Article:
Cloverdale, beset with water supply problems, is again asking residents to ration outdoor use.

Despite drilling new test wells and replacing an aged well over the past several years, the city has been unable to provide more water to customers.

Peak demand on hot days in May and June has come close to maxing out the system's capacity to deliver to Cloverdale's population of 8,629.

"We're not in a crisis mode at the moment. What we want to do is make sure we don't get there," City Councilwoman Carol Russell said.

Besides serving current customers, Russell said it's also important for the city water system to provide for new businesses and residents in Cloverdale.

The city is asking residents to water outdoors every other day at the most, and refrain completely on Mondays, to allow the system to replenish.

During recent dry years, a number of North Bay cities instituted water conservation measures. But Cloverdale is alone in asking its citizens to ration water use during a year of normal precipitation.

The problem stems from the limitations of the city's wells that draw from the Russian River.

"We have four wells. They are our workhorse," said Public Works Director and City Engineer Craig Scott. "A couple are pretty old - 35 to 40 years — and over time their production capacity starts dropping."

An old well was replaced with a new one, but other test wells were not promising.

Scott said the city's wells are all in the vicinity of the municipal water treatment plant and draw from the same strata.

"They all impact each other. If you turn them all on, air jets into the wells and pumps start drawing a lot of air along with the water," he said. "When it goes into our treatment plant, it upsets our treatment process. The wells have to be throttled back."

The system has never delivered more than 2.45 million gallons per day. In late May, demand peaked at 2.17 million gallons one day.

Earlier this month, when the thermometer hit 110 degrees in Cloverdale, water use spiked to 2.18 million gallons.

Scott believes that it would have been higher if citizens hadn't already been reminded to restrict their outdoor water use.

In the summer of 2004, daily water use topped out at 2.85 million gallons, which is beyond what the wells could deliver.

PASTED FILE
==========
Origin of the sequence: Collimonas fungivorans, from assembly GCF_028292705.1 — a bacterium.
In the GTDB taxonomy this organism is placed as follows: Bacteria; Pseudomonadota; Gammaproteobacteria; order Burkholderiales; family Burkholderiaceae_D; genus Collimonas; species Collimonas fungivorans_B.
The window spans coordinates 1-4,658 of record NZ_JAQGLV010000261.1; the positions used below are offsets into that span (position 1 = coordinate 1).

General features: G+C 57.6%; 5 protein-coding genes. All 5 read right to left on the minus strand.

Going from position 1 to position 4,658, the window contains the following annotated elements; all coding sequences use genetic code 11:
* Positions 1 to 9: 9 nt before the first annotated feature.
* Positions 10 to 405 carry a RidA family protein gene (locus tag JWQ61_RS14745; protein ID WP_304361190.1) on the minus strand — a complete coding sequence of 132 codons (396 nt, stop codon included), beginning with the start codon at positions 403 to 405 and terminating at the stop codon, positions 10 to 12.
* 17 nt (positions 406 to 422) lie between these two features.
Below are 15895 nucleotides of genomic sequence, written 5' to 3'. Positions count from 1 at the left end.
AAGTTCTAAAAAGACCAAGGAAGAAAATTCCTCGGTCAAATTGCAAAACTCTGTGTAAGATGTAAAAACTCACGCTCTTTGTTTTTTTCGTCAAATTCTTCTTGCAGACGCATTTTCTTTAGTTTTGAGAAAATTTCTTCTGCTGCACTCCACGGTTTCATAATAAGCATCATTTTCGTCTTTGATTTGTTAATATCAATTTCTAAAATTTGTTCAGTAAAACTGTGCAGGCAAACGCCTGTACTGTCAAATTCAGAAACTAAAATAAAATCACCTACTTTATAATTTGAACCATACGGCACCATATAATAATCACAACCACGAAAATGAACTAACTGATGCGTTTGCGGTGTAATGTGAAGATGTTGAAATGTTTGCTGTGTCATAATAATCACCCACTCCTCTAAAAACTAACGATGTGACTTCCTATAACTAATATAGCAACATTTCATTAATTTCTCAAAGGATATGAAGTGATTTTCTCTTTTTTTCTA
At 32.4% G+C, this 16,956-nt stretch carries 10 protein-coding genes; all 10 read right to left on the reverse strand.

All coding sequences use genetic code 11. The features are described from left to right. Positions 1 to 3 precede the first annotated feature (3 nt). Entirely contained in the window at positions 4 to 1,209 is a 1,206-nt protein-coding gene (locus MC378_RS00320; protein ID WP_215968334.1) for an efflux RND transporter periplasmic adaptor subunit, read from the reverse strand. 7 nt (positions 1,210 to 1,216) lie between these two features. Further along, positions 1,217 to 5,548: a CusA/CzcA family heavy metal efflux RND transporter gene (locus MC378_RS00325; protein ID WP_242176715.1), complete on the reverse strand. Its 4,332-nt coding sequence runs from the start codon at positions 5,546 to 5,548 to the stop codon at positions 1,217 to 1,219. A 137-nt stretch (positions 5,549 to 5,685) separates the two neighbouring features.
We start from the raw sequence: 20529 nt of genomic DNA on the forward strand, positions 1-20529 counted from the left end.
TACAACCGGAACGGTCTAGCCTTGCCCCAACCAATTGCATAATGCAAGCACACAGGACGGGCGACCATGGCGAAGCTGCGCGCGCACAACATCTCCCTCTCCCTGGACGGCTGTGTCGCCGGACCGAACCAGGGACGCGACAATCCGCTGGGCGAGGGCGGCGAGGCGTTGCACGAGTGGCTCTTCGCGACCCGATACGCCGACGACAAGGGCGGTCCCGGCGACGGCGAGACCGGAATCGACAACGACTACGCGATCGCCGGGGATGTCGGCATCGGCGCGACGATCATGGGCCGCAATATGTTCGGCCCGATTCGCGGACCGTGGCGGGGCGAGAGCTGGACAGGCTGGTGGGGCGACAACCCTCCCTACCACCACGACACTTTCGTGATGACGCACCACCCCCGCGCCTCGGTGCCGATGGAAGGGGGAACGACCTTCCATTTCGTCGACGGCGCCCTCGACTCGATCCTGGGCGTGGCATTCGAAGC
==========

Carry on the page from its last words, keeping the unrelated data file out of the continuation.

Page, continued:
To keep taps from running dry, Cloverdale has reservoirs that hold four million gallons of water.

But that could rapidly be exhausted in a hot spell and officials also want to keep the supply intact in the event of large fires.

Scott said even though demand this year has not gone beyond the estimated maximum that the wells can crank out, reservoir volume dropped anyway.

"If you connect those dots, it just doesn't bode well for keeping things going," he said. "The well system is having a tough time every summer keeping up with demand."

The city is moving to develop new wells and also upgrade its pipelines, tanks and distribution system with state and federal loans and grants totalling approximately $4 million.

Scott said the Russian River is an excellent source and there are other promising locations the city can drill. "Yes, we will find water," he said.

But it is unlikely those new wells will come on line until after the summer of 2013, when residents can again be expected to ask to conserve.

In the meantime here's how the conservation program is organized:

North of West Cherry Creek Road, west of South Cloverdale Road and north of East Citrus Fair Drive residents are asked to confine outdoor water use to Wednesday, Friday and Sunday, from 9 p.m. to 6 a.m.

South of West Cherry Creek Road, east of South Cloverdale Boulevard and south of East Citrus Fair Drive, it's Tuesday, Thursday and Saturday from 9 p.m. to 6 a.m.